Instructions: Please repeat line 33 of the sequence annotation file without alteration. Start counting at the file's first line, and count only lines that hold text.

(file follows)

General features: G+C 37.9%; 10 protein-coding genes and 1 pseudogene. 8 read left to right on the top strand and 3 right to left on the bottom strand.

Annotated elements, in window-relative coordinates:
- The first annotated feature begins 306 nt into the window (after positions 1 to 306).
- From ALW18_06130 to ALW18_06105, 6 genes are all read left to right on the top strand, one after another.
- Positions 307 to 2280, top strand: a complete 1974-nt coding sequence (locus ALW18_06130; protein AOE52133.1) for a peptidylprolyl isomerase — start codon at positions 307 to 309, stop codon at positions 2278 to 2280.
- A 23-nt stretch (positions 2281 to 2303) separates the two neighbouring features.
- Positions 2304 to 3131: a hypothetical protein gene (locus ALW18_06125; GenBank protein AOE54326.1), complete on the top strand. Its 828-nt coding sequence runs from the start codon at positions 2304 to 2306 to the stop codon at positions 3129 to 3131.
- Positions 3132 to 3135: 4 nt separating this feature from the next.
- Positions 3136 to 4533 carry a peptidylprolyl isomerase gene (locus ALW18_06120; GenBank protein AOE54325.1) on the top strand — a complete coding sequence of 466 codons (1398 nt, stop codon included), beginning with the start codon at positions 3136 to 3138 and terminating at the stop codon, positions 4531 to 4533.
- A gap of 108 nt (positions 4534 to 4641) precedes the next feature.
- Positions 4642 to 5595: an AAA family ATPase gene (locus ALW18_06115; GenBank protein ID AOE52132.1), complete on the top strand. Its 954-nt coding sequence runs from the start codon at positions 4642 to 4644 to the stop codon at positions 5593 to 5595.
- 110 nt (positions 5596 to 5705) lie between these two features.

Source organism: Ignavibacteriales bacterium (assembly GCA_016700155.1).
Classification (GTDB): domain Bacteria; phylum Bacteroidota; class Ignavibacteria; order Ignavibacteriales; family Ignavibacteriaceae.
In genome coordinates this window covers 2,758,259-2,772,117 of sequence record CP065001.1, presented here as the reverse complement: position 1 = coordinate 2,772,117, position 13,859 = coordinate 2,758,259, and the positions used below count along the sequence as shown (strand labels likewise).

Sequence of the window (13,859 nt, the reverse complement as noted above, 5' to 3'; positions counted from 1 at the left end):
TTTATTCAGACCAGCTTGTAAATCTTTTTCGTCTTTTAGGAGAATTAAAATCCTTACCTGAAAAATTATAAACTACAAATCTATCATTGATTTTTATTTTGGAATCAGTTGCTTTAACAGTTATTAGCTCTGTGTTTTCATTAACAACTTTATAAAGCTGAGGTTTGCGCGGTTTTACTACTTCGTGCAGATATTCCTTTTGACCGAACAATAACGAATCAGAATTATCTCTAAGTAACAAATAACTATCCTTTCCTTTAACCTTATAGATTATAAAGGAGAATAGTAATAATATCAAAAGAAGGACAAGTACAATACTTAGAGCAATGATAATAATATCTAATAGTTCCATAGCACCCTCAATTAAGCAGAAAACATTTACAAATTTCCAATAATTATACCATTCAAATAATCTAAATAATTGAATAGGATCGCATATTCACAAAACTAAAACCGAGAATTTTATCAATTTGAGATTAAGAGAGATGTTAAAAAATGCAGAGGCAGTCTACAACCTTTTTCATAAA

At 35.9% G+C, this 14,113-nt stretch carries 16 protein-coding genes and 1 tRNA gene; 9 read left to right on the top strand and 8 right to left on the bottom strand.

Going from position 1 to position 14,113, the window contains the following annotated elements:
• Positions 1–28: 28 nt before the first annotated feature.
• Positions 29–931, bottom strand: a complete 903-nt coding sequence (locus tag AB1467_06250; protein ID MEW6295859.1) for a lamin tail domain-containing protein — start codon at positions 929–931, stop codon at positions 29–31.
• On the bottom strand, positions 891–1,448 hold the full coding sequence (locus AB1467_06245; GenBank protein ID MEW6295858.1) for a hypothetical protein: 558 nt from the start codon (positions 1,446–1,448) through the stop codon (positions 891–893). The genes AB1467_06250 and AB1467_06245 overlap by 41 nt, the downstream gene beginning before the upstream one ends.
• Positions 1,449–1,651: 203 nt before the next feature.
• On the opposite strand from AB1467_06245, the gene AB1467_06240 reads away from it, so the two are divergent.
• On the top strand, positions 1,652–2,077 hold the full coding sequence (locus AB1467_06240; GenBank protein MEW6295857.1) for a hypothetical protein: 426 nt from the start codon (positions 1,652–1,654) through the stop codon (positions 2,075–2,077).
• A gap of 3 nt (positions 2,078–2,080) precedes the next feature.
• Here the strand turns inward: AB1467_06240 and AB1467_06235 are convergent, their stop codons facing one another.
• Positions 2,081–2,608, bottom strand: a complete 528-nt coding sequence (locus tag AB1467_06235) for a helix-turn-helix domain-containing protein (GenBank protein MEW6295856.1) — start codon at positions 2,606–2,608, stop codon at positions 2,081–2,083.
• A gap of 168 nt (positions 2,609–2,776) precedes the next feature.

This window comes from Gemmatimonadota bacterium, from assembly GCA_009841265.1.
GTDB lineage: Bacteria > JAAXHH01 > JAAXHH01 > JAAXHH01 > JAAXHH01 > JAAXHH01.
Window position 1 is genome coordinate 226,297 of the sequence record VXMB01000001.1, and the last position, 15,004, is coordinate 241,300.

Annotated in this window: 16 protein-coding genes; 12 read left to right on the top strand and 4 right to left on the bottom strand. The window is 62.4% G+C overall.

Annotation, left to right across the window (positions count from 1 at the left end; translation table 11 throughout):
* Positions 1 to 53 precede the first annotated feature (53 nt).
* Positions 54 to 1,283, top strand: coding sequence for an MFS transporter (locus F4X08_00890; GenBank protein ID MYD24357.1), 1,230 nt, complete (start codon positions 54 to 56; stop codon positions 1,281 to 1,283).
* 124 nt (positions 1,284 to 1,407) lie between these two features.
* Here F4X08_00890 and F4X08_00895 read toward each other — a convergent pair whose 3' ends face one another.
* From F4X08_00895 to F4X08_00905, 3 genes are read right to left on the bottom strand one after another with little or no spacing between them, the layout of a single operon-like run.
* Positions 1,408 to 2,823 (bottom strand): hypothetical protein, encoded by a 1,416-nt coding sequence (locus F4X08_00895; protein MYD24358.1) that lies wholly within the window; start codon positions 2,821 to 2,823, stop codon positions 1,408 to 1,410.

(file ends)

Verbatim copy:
Annotated in this window: 16 protein-coding genes; 12 read left to right on the top strand and 4 right to left on the bottom strand. The window is 62.4% G+C overall.